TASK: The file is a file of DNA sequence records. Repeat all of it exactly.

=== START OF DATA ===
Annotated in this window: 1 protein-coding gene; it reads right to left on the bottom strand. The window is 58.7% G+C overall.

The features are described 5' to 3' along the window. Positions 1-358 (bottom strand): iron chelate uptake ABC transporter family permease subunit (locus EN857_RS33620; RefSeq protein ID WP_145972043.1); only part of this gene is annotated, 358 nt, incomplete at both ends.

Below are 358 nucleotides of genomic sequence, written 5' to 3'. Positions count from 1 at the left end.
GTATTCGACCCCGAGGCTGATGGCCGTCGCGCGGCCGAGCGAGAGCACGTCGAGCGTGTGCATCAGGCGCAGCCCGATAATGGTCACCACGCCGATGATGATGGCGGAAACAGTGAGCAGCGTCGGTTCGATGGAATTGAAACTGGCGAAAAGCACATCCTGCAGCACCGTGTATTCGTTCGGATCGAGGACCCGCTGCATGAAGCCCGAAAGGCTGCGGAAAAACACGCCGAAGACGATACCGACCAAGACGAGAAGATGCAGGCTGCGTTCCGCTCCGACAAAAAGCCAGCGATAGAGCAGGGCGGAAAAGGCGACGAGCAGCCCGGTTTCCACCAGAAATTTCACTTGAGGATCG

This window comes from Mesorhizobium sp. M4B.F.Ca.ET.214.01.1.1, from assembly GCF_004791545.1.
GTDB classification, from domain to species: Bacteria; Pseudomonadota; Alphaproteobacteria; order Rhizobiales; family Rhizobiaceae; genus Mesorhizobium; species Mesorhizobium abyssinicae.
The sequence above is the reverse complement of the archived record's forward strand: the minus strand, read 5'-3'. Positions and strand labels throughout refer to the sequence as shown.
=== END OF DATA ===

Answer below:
Annotated in this window: 1 protein-coding gene; it reads right to left on the bottom strand. The window is 58.7% G+C overall.

The features are described 5' to 3' along the window. Positions 1-358 (bottom strand): iron chelate uptake ABC transporter family permease subunit (locus EN857_RS33620; RefSeq protein ID WP_145972043.1); only part of this gene is annotated, 358 nt, incomplete at both ends.

Below are 358 nucleotides of genomic sequence, written 5' to 3'. Positions count from 1 at the left end.
GTATTCGACCCCGAGGCTGATGGCCGTCGCGCGGCCGAGCGAGAGCACGTCGAGCGTGTGCATCAGGCGCAGCCCGATAATGGTCACCACGCCGATGATGATGGCGGAAACAGTGAGCAGCGTCGGTTCGATGGAATTGAAACTGGCGAAAAGCACATCCTGCAGCACCGTGTATTCGTTCGGATCGAGGACCCGCTGCATGAAGCCCGAAAGGCTGCGGAAAAACACGCCGAAGACGATACCGACCAAGACGAGAAGATGCAGGCTGCGTTCCGCTCCGACAAAAAGCCAGCGATAGAGCAGGGCGGAAAAGGCGACGAGCAGCCCGGTTTCCACCAGAAATTTCACTTGAGGATCG

This window comes from Mesorhizobium sp. M4B.F.Ca.ET.214.01.1.1, from assembly GCF_004791545.1.
GTDB classification, from domain to species: Bacteria; Pseudomonadota; Alphaproteobacteria; order Rhizobiales; family Rhizobiaceae; genus Mesorhizobium; species Mesorhizobium abyssinicae.
The sequence above is the reverse complement of the archived record's forward strand: the minus strand, read 5'-3'. Positions and strand labels throughout refer to the sequence as shown.